Wood tones are often problematic when you choose a colour scheme or new furnishings. Some people are willing to solve the problem by spending hours looking for furniture with the same wood tones. After all that work you may end up with a boring room where everything looks the same and blends into each other. An easier and more exciting approach is to mix wood tones in your decor to provide a more layered, interesting room. You can mix tones with confidence it you stick to a few basic guidelines.
Use your floor as the constant
When choosing furniture you have to consider your floors if they are wood. They are the constant against which all other wood tones will be compared. If your floor has more that one colour you can safely choose any of those colours for other wooden furniture or accessories.
Limit the number of tones
Choose one tone as the "star"
If you have various wood tones or are buying new furniture, choose one of the wood tones as the dominant one. Aim for uneven proportions. The room above is a very interesting balance of lights and darks. When the rug and chairs are included in the mix it's the cabinet that stands out the most. The dark floor is acting as a backdrop.
Separate problem tones with a rug
Sometimes you end up with all the same wood tones in a room and the only way to bring some variety is to separate the wood tones with an area rug so everything doesn't blend together. This also works when you have two different tones that don't work that well together. Separation breaks the comparison.
Balance wood tones throughout a space
A close viewing of this room shows light, medium and dark wood tones which have been connected by spreading them around the room. The dark table connects with the upholstery piece at the foot of the bed. The armoire, legs and mirror are mid to darkish and the floor is light providing good flow and contrast.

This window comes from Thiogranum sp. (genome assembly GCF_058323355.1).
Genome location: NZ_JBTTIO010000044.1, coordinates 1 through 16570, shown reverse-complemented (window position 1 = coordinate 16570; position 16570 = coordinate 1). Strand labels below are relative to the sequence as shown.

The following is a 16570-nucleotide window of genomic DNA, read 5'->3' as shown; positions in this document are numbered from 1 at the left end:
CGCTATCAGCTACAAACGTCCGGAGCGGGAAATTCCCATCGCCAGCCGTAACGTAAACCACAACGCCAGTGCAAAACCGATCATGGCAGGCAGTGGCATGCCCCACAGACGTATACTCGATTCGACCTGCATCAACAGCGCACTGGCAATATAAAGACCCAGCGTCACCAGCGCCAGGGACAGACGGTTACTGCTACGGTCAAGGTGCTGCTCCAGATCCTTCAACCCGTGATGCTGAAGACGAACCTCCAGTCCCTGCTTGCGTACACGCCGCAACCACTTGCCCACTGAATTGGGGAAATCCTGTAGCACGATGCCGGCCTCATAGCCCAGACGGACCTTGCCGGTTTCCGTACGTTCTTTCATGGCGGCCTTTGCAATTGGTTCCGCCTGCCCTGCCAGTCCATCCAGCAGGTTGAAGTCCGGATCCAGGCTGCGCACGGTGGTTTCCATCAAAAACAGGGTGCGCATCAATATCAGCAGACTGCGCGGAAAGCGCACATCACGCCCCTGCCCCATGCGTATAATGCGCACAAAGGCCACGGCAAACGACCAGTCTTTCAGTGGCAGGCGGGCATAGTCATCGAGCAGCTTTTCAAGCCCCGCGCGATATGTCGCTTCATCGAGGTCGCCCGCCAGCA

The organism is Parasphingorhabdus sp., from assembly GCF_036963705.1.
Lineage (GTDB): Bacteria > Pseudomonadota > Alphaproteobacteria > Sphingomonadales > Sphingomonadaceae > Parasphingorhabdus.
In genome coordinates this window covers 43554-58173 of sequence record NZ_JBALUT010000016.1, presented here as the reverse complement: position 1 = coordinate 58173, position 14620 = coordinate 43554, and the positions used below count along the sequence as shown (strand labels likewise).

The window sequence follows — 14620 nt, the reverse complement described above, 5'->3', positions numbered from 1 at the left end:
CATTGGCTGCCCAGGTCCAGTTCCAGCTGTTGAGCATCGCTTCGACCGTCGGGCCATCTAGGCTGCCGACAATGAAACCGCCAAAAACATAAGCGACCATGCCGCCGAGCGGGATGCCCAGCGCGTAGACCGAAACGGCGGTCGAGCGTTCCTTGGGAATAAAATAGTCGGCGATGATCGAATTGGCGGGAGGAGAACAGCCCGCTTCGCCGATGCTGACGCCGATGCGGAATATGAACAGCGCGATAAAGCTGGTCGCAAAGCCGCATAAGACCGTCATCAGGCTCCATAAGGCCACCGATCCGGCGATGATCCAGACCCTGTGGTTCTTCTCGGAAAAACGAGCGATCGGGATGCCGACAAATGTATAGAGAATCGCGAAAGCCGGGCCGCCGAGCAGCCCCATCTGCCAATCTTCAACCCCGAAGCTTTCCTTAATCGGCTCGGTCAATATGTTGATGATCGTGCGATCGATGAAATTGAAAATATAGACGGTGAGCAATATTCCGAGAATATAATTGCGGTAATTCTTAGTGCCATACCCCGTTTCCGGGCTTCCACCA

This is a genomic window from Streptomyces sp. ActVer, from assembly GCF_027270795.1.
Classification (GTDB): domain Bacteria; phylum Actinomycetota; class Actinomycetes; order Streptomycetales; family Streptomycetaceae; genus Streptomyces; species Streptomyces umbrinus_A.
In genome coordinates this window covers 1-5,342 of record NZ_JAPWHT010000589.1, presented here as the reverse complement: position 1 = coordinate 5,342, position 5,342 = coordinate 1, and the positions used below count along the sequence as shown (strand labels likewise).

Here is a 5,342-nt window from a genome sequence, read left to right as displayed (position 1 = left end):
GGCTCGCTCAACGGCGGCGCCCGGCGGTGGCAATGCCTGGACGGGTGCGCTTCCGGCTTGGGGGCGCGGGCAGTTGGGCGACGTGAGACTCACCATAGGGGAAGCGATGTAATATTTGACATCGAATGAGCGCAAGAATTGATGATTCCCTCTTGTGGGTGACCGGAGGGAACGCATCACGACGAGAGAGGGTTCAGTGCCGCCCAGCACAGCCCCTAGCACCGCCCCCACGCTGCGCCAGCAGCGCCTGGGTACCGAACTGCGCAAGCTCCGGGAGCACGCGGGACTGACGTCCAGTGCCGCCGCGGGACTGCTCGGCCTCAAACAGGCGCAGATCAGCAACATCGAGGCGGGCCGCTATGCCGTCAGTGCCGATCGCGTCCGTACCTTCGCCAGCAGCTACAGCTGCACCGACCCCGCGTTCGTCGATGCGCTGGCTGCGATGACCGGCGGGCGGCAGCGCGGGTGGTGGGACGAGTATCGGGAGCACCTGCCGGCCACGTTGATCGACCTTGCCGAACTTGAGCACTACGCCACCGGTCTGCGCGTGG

If you choose dark tones for bookshelves banking a fireplace you need to have other dark tones around the room, preferably on the opposite side to move your eye through the room.
Keep contrast controlled
Deep, dark, rich wood tones such as mahogany, cherry, and walnut will often go better with medium-toned woods than lighter ones. And likewise, lighter toned woods, such as pine and oak, will also go better with medium wood tones, rather than with dark. In other words, it is okay to use varying wood tones, but aim for a lower level of contrast. The room above has medium and dark wood tones.
Keep furniture the same tone
All the wood tones in this furniture are medium but they do not match perfectly. When you keep your major furniture pieces in the same wood tone, you can bring in other tones through accessories. Wood frames, candlesticks, trays, sculpture, or vases are obvious choices.
Consider the colour temperature of woods
Photography: Brian Ricks
Every wood has a colour temperature that needs to be considered. Natural ash, birch and maple tend to be cooler while other woods like oak and pine tend to be very warm with undertones of orange or yellow as they age.
Some stained woods can show warm and cool tones at the same time. This is ideal because then you can mix and match the wood tones in the space. When I'm choosing flooring for a client I look for finishes that will allow me to mix both warm and cool tones.In the room above the floor actually has more warms than the shot displays.
Use paint /upholstery to mimic a particular wood tone
If you have one piece of furniutre that is a different wood tone, you can use paint, window treatments or upholstery to mimic the wood tone and spread the colour around the room. The blinds and cabinet work together.